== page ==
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New South African Immigration Laws

New South African Immigration Laws

People currently on these temporary visas / permits will not be allowed to change to other permits and must leave the country on the expiry of the permit and apply for changes to other permits, from outside the country;

People seeking an extension to and 11(2) once inside the country, may NOT do so anymore but must leave and apply for a work permit from abroad.

This greatly affects many people living in South Africa currently. Some foreigners, often called "swallows," come to South Africa for the summer months and return for their Northern Hemisphere summer time. Sometimes this requires repeating a 3-month Visitor’s Permit twice, but this now may not be possible.

However, some people have asked that although these rules have been introduced, the law still states that these conditions cannot override existing law and regulations, that mean where the law states that a person may extend once within the country, they should be allowed to do so. Furthermore, repeated use of these permits is not restricted by the legislation, and in some cases foreign experts are required for short inputs of typically 2-12 weeks within 1-5-year cycles, for work purposes or other. South Africa’s current immigration laws allow a change of status conditions to (another permit) while the person is on a valid temporary residence permit.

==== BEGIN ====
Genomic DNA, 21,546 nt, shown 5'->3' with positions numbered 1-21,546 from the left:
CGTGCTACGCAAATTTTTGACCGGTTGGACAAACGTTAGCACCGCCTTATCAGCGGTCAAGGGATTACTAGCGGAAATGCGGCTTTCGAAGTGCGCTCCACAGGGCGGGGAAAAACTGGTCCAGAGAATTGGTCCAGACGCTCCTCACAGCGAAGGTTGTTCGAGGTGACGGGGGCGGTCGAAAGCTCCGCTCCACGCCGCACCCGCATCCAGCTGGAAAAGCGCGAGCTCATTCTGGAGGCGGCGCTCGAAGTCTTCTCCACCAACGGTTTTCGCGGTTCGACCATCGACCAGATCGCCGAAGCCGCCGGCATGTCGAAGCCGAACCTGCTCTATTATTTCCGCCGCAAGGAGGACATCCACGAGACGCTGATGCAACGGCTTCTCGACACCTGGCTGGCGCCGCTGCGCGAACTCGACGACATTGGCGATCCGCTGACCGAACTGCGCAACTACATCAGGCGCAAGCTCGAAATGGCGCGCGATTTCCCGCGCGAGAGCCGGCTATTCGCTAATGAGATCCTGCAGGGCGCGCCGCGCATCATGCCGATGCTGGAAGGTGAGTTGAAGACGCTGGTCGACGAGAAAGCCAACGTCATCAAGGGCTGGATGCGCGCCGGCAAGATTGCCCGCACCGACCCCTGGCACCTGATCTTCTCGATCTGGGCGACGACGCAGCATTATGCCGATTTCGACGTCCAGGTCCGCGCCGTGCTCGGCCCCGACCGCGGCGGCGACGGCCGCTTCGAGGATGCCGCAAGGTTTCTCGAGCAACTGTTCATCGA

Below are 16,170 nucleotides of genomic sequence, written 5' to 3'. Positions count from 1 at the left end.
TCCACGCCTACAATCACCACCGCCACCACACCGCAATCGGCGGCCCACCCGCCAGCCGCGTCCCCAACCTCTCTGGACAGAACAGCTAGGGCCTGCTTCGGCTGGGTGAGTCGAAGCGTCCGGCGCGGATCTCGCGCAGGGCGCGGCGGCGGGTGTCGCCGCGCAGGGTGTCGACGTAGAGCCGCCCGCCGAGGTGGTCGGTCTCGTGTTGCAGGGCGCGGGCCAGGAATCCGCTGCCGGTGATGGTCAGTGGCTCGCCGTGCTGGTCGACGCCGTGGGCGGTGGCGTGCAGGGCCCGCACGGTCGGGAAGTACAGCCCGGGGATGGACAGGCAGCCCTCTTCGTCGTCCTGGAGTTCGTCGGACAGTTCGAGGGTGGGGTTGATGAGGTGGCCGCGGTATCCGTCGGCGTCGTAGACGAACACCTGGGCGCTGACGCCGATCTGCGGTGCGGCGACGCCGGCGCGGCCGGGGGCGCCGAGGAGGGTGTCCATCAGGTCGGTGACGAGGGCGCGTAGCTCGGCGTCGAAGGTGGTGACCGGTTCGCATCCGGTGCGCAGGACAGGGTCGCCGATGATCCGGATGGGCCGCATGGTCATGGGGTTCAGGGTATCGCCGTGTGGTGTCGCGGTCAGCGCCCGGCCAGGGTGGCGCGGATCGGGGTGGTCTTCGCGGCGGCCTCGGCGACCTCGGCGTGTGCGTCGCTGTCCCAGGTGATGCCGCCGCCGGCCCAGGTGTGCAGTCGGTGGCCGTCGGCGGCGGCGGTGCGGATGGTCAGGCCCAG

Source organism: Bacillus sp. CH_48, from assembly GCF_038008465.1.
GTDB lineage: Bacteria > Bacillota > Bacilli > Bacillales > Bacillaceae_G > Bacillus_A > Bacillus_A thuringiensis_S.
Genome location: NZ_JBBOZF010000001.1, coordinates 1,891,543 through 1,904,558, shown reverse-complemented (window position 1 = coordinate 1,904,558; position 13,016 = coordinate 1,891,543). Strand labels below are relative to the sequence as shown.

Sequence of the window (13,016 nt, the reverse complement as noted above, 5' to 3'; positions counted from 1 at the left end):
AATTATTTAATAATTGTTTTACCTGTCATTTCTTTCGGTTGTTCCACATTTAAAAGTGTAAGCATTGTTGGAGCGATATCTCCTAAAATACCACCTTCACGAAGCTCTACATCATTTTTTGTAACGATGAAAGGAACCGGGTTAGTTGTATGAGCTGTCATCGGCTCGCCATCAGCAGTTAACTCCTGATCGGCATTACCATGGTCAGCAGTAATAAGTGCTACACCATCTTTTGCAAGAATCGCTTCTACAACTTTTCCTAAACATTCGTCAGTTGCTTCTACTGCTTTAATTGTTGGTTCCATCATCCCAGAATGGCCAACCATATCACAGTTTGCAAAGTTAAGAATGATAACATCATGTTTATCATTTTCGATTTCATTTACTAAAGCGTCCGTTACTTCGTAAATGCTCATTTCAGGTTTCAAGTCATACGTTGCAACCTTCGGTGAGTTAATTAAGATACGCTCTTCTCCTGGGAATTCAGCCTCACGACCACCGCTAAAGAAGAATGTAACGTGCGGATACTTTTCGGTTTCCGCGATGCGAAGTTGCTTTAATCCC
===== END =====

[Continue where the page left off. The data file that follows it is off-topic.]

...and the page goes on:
South Africa immigration visitors now aware of the Department of Home Affairs' new changes otherwise might be denied at South African borders.

Some immigration consultancies have therefore requested a meeting with the Home Affairs head office to discuss these issues. As part of the fresh policy and process, Home Affairs has set up a two-part process which requires pre-approval of an application at Head Office level, after which such applications may be submitted either at the Mission abroad or at the Port of Entry as before.

In order to assist you with keeping up to date with changes in South African Immigration Law in 2012, we will be continually updating these and fresh postskeep visiting for more details, and ask questions on our immigration forum.

Summary of Proposed changes to

the South Africa Immigration Act

The Department of Home Affairs has proposed certain changes to the Immigration Act of 2002, which would, in summary, cover the following issues:

Application in person,

The Department will require foreign nationals to apply personally for visas and not through the proxy of Immigration practitioners. Visas and other documents will no longer be issued to applicants the Department has not physically seen.